The world has been waiting for the release of HDMI 2.0, offering high-res 4K TV owners the support required for them to put to use the form of audio-video connection that is becoming more and more widespread. Well, a year after its expected release, it is finally here.
The old-school HDMI 1.4 does offer 4K Ultra HD video support, but does have some issues. For instance, with 3840x2160 resolution, it performed at roughly 30 frames per second, while at 4096x2160 resolution it only hit 24fps. Basically, you can enjoy watching some movies on your TV, but gaming will be a bit frustrating.
What's The Difference?
The old HDMI 1.4 (which doesn't seem that old at all, really) can handle transmitting 10Gbps. Compare that to HDMI 2.0, which sends data at 18Gbps. At the IFA consumer electronics show in Berlin, the HDMI Forum announced the HDMI 2.0 would handle transmitting 4K video signals at speeds up to 60fps.
Something else the 'old' HDMI 1.4 can't do: transmit dual video streams to be displayed simultaneously on one television screen. Oh, and did I mention HDMI 2.0 can support up to 32 audio channels?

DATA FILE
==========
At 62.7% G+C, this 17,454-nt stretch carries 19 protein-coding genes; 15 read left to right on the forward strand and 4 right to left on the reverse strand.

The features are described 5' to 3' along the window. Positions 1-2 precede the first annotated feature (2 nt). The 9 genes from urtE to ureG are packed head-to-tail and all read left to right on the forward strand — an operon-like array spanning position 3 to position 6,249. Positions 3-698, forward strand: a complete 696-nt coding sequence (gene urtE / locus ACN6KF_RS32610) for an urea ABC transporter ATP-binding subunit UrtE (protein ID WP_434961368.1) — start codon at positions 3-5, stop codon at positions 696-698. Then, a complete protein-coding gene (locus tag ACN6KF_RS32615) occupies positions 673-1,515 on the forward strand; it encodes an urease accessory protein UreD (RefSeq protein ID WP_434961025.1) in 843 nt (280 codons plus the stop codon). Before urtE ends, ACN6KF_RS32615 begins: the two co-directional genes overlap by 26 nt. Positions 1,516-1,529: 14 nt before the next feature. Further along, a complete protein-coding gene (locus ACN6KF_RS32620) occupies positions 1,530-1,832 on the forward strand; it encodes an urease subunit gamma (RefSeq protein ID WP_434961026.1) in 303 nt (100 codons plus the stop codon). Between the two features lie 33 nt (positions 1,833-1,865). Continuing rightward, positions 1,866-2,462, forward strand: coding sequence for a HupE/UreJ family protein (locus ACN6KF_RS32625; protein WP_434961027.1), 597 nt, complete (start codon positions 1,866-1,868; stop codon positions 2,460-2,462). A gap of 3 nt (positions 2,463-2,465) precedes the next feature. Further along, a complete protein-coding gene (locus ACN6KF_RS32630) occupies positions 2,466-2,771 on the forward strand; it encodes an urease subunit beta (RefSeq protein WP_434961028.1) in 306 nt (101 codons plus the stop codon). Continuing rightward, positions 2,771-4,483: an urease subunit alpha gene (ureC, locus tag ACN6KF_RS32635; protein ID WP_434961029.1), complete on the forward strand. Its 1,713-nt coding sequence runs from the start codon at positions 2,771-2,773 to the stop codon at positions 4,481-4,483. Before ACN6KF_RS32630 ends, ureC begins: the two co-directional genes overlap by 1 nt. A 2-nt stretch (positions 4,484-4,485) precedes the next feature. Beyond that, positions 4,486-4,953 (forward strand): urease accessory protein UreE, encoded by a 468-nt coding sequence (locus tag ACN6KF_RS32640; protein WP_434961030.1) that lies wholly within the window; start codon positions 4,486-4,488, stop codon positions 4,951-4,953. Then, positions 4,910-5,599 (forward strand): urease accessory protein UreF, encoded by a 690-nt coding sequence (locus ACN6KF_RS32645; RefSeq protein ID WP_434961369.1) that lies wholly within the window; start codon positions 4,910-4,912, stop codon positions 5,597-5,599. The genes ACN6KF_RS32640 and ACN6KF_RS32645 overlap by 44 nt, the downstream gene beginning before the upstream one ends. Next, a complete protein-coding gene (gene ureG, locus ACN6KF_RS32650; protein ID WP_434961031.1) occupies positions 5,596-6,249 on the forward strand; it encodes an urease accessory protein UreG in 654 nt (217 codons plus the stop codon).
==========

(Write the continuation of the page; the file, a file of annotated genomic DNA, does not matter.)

Currently, HDMI 1.4 can be used with these 4K Ultra HD TVs. However, that 24fps limit is 8-bit color, so for these Ultra HD TVs, that just won't work. They are planning on offering 10 or 12-bit color, so with the 60fps rate, the better HDMI 2.0 cable will be necessary to move all that data quickly enough.
A large group of companies, people, and organizations relating to consumer electronics make up what is called the HDMI forum, and it is up to them to make decisions pertaining to the technology's use.
As such, they wanted to develop HDMI 2.0 and deploy it so that it is not only functional today, but works with future technological advancements down the road. They're now asking for feedback and ideas from members regarding the next big HDMI Forum release.
HDMI cable use is increasing, but it does have competition in the form of DisplayPort. DisplayPort is a step ahead -- it supports 60fps 4K video in 10-bit color. If you have a Mac, you've worked with DisplayPort: it's the port that pushes the display on your screen to an external TV or monitor.
The HDMI Forum has no plans whatsoever to adopt the DisplayPort protocol, which is now called Thunderbolt. The name change came about after the DisplayPort and PCI Express ports merged into one.
Two Steps Ahead?
So the 4K Ultra HD is the next big thing in visual entertainment, and HDMI 2.0 is here to make it possible. However, cable and satellite companies are not yet broadcasting 4K video, and Blu-ray discs aren't yet offered in 4K (although there are some on the market being marketed as 1080p discs optimized for Ultra HD TVs). It is possible that video games will demonstrate the power of HDMI 2.0, but only time will tell.
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